Let's Bolt some Throws! What a great way to quickly enliven old, tired furniature.
Rather than an actual SU&SD review this time, I wrote an article that the community over there kept asking me to write, which was a guide to introductory wargames.
While there's obviously lots of games mentioned, I deliberately steered clear of naming a particular favourite, or a ranked list because I wanted to make the point that the best introductory wargame for any given person depends on the sorts of games and the sort of history that person likes. There seems to be the absurd idea that just because some wargames are complex, all of them are, and all of them are similar enough for there to be a sort of gentle introduction that'll make them all work for you. It's poppycock. If you can play a hobby game, you can play a wargame, and since the definiting characterstic and charm of a wargame, for me at least, is the history it describes, that should be the number one thing you think about when picking one.
A lot of people seemed suprised that Sekigahara wasn't mentioned. It's a great game, but it's also a law unto itself. You won't get anything from it that's at all applicable to learning others games, so it's not really "introductory" in that sense.
I also can't keep my hands off Splendor at the moment. I know I already reviewed it, and I know it's not typically the sort of game that I, or the general audience here, would likely go for, but it just keeps growing on me for reasons that are hard to pin down. It's so quick and simple, yet has so many moving parts that it's worth playing just to marvel at how much game there is compacted into such a tiny design. It's like an eel: every time I think I've got a handle on how to play it, I find its changed in my grip, even as I'm playing, and I'm losing again. Super clever piece of design, and about the best light/medium modern, low interaction Euro I've played.
Films & TV
Really disappointed with The Avengers film. The last third was pretty good, full of the thrills and spills you'd expect, but the preceding parts felt padded with flabby exposition and uninteresting characters. If it wasn't for Mark Ruffalo's excellent turn as The Hulk I might not even have had the patience to make it to the finale.
I've also become convinced that The Walking Dead jumped the shark at the mid-point of season 4. The recent run was muddled and dull, with too much switching between disparate groups to build any momentum. Episode 14 was shocking, but in a voyeuristic way rather than using the shock value to make a serious point. Episode 15 was the best. The finale was feeble, and stole most of its best ideas from Cormac McCarthy's The Road anyway. I'm kind of sad there is even a season five.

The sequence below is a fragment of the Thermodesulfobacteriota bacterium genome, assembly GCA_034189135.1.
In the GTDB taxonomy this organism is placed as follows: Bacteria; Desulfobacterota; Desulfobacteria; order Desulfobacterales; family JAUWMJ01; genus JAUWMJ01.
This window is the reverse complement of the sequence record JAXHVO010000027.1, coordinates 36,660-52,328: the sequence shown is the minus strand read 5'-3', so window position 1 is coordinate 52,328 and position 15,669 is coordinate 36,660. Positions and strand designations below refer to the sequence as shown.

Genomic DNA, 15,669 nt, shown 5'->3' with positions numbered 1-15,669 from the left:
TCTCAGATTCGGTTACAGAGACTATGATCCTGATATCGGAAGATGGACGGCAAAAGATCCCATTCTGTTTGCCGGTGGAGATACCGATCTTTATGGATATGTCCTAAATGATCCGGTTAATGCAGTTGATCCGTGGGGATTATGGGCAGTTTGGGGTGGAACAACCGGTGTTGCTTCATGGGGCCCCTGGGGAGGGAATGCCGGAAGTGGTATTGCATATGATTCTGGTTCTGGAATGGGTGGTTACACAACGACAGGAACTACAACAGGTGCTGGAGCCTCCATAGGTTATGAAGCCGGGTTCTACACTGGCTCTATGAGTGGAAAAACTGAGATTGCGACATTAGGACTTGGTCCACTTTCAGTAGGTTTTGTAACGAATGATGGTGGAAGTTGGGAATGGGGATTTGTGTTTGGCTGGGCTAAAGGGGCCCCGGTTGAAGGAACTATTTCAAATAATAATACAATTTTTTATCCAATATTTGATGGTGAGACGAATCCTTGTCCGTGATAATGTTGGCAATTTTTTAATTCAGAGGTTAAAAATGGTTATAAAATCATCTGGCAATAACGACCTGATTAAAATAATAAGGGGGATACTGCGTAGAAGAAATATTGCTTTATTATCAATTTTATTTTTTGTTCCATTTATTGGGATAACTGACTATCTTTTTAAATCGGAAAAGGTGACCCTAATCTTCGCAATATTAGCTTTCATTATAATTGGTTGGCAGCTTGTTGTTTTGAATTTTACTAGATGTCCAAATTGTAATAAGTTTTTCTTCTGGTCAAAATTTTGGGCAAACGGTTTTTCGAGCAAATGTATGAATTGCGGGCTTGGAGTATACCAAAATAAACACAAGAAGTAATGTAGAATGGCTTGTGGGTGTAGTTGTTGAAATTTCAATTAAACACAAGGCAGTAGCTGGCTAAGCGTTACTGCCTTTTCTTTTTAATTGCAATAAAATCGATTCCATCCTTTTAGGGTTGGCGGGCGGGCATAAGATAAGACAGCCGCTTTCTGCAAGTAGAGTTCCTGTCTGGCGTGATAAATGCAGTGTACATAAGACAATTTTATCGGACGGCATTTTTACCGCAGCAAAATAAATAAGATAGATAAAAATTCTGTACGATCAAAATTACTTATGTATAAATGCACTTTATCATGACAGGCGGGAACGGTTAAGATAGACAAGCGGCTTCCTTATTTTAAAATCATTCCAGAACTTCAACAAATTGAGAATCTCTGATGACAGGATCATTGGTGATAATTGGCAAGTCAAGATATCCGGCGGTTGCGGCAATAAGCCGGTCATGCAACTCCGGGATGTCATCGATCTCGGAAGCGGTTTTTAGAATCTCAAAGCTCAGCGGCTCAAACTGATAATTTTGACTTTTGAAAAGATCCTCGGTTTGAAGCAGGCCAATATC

A Game of Thrones, on the other hand, goes from strength to strength. Although I was gobsmacked and more than a little annoyed when a major UK press outlet spoilered the big shock in episode 2 by giving it away in an article headline that ended up in the "most read" section at the top of the page the morning after it was broadcast in the US, before it had even been on in the UK.
Lest I sound excessively negative, I did really enjoy a relatively obscure British vampire flick called Byzantium. It was directed by Neil Jordan who also made the excellent adaptation of Interview with the Vampire, a story with which Byzantium shares a lot of common ground. And in honesty I thought there were no new angles on the whole vampire-as-character trope. But Byzantium managed to find a few, ruminating on the fear and isolation immortality could bring, rather than glorying in the life everlasting.
I'm in the grip of an FTL obsession so extreme that it's a wonder I managed to tear myself away from it long enough to write this. The to-do list I keep on my phone is growing longer and longer as I devote every spare second to this game. I covered quite why it's so brilliant and so addictive over at Pocketgamer.
I started playing before the recent update which bought a bunch of new, optional "advanced" content. So far, I haven't been hugely impressed with the switch. I don't see any great reason to invest in any of the new systems or weapons, and it actually makes the boss fight, which is the weakest part of the game, marginally worse by making it more random. I'm sticking with the standard edition for now, but either way it's still excellent and you should all play it, now.
The only thing that stopped me from playing it was the release of Hearthstone on iPad, which I was thrilled to be allowed to review. I'm mattDP#2148 although being on the Europe server, I doubt I'll see many of your around.
Pocketgamer also made meÂÂÂÂ review Rollercoaster Tycoon 4 mobile which may be the worst, most soulless, greedy, cynical thing I've ever played. It made me angry and depressed. Avoid.
Been redisovering B. Dolan's Fallen House, Sunken City and loving it. I'm a sucker for rap with big, thundering production underneath and that album rarely disappoints on that front, with even the slower, quieter tracks being loaded with menace. Lyrical content that veers between razor-sharp political discourse and vampire hunting helps, too.
I've also been trying to get into Vampire Weekend, since everyone else seems to rate them, but I'm just not seeing that. The tunes are jaunty and pleasing enough, but they're melodically empty and a little repetitive. And the lyrics just drip with with pathetic, upper middle class teen pretension. I should know, having once been one myself, and having grown out of it.